Making the decision to study abroad can be a tough one. There are so many variables and questions in everyone’s mind – from how do I get there and what’s the visa process, all the way to managing finances and actually living in a different county – the dilemma seems overwhelming. As someone who’s been through the process herself, I understand the difficulties and have experienced them firsthand. So here’s my guide for all the students planning to study abroad and who are in the middle of all the madness it brings.
Scoring your visa appointment
Probably the hardest and most crucial part of the process for an international student is trying to get your visa. First, it’s necessary to understand what kind of visa you would be coming on. For most students, it’s the F-1 visa, while some might come on a J-1 visa (if you’re coming with a spouse or partner, or as an exchange student). In both cases, it’s important to get on your process as soon as possible. Fill out all your forms, get your I-20 from your university, and complete the SEVIS and DS-160 forms. In case you’re a bit late to the game, there’s no need to panic. At the moment, the visa appointment process takes longer than usual due to the after-effects of the COVID-19 pandemic. The best hack to get an earlier visa appointment is to do what you always do, stay up really late. In case you feel like your appointment is cutting it too close to when you’re supposed to leave, the best window to get an earlier appointment is to check between 3 AM and 5 AM or 2 PM to 4 PM. I don’t know the exact science behind it, but what I do know is that it works. Once you’ve got your appointment, it’s all easy from there. Just make sure you have your documents set up and offer quick and clear responses wherever possible and you’ll be on your way!
Finding a place to live
Looking for a roommate and a good place to live in a different city, especially when you’re not there is always a challenge. But fear not, social media is your lifesaver. The first thing you have to do is find a Facebook group related to your university and check for housing options. Most universities offer housing services, but if you’re looking for another option, that’s your best bet. Do your research, find someone who has been to the university before (LinkedIn is your best friend here) and drop them a message to understand what your best options are. Try to find something close to the university so you feel comfortable walking and the commute isn’t hard.
Packing your bags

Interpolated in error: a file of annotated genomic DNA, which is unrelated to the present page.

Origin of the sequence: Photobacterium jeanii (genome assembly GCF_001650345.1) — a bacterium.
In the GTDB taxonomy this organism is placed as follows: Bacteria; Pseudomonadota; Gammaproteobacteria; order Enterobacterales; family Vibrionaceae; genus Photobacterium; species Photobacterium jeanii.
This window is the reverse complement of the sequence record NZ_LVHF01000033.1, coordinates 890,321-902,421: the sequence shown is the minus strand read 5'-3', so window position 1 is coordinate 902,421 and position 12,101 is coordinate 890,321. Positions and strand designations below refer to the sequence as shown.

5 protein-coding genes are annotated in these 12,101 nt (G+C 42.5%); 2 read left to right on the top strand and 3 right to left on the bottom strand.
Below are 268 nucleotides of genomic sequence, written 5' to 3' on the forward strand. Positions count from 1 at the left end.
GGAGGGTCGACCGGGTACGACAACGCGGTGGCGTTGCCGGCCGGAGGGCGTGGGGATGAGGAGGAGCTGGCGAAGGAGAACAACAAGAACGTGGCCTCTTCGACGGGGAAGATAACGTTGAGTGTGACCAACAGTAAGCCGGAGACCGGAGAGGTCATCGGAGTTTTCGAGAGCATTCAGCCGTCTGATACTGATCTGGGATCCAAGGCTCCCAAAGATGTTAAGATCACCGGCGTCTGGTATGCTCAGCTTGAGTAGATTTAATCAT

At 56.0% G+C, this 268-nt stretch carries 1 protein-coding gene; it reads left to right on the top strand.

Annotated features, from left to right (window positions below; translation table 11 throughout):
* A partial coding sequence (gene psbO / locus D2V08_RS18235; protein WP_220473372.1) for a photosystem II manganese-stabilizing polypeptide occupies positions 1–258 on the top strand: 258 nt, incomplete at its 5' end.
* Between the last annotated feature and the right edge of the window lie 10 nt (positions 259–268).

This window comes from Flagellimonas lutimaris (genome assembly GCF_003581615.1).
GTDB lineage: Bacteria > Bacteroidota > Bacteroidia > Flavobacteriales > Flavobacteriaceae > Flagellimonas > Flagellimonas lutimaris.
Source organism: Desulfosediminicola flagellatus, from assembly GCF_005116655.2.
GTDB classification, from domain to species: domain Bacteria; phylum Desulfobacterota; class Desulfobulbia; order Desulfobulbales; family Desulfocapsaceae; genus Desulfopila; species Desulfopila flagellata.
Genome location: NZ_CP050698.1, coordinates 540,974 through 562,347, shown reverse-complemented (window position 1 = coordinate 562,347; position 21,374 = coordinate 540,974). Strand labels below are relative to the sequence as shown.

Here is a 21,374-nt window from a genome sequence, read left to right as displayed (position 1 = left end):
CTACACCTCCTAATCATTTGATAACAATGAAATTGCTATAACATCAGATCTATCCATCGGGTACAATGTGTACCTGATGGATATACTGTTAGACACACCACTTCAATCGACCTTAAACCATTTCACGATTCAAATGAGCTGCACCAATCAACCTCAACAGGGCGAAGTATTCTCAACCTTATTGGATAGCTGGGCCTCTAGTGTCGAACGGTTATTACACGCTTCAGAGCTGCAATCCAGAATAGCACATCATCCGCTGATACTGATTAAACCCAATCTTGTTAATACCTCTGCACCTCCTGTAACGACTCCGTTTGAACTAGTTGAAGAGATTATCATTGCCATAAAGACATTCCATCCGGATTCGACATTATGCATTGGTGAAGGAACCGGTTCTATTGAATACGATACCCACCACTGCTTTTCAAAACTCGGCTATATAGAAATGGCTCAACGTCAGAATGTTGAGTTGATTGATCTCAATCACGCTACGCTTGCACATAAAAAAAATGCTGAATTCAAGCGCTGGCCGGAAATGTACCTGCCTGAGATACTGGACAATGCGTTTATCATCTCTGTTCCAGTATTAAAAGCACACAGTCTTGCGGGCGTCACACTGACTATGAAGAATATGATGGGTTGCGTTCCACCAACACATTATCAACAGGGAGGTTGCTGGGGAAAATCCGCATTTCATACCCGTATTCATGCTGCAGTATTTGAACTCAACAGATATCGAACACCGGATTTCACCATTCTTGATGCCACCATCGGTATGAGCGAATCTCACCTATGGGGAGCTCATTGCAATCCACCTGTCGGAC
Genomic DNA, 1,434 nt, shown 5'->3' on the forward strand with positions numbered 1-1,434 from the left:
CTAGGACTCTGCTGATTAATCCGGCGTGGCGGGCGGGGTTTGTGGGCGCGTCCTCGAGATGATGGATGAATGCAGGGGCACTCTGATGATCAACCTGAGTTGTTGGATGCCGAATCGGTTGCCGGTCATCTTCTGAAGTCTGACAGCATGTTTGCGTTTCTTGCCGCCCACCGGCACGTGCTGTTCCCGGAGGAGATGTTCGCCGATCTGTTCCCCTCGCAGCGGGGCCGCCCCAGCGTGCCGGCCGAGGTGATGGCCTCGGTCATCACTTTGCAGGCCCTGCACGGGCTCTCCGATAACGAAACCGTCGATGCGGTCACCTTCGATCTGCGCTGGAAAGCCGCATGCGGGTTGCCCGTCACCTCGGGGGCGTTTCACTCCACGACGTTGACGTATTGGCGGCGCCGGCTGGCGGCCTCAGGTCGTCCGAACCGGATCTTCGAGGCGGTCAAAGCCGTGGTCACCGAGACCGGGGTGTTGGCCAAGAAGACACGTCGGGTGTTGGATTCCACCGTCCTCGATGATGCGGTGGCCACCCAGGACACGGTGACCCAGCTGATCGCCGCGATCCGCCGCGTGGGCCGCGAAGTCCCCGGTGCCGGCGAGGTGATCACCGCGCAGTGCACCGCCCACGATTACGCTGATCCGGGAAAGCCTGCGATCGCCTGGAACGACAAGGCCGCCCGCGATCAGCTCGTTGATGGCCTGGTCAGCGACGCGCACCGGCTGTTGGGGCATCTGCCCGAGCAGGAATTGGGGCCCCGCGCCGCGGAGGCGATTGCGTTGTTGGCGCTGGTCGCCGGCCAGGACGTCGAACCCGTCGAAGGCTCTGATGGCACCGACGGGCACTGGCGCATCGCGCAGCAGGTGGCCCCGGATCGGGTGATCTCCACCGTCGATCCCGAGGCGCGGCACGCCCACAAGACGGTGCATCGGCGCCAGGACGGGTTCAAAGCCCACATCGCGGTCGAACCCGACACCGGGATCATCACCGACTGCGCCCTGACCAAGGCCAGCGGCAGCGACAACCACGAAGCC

My first thought when I was packing was “How will I fit my whole life into two suitcases, that sounds nuts”. But what’s important to remember is that everything we get back home, you get here. Make sure you have your essentials: which are only clothes and your documents. Everything else is something you can find here. Most cities in the US have Indian grocery stores, Amazon has all the spices you need, and companies like Instacart, DesiBasket, and Weee! offer you all the stuff you miss from back home.
What to do in your first week here
Once you’ve made it, you just have to breathe. Everything else will fall into place. Get on all your documentation at your university, which will include your passport verification, filling up your I-94, and any other health-related compliances you might have to complete. The next and most important thing is to get a phone line. Most universities have deals with service providers that can help you ease your transition here. Your best bet is also to look for a relative or a friend and connect with their line, so it helps you reduce the cost of your monthly phone bill. After that, all you need to do is make sure you take everything in and enjoy where you are.
Long-term budgeting and planning
Finally, if you’re looking for ways to save money or to make some while you are here, in your first two semesters you will have to look for a job on campus. There are many to go around and it’s important to network and speak to people to find what works for you. Your university will most likely also have a job portal that can help you find a fit for what you want to do. Be careful to not exceed your weekly hours though, since an F-1 visa has a cap of 20 hours a week of working as an international student. Once you’ve finished two semesters on campus, you can activate your CPT (Curriculum Practical Training), and find an internship or job that you can work on off-campus. (But make sure that your CPT does not exceed 11 months, as it digs into your post-graduation work permit).
For anyone that’s looking to study abroad and has doubts or fears, remember that every new experience offers something great and you have to take the leap to come and do what you want to. And remember, you’re not alone, there are thousands of other people in the same boat as you that are happy to help.
Jemima Vaz is a graduate student at the University of Southern California (USC). She is currently pursuing a Masters in Public Relations & Advertising at the Annenberg School for Communication & Journalism.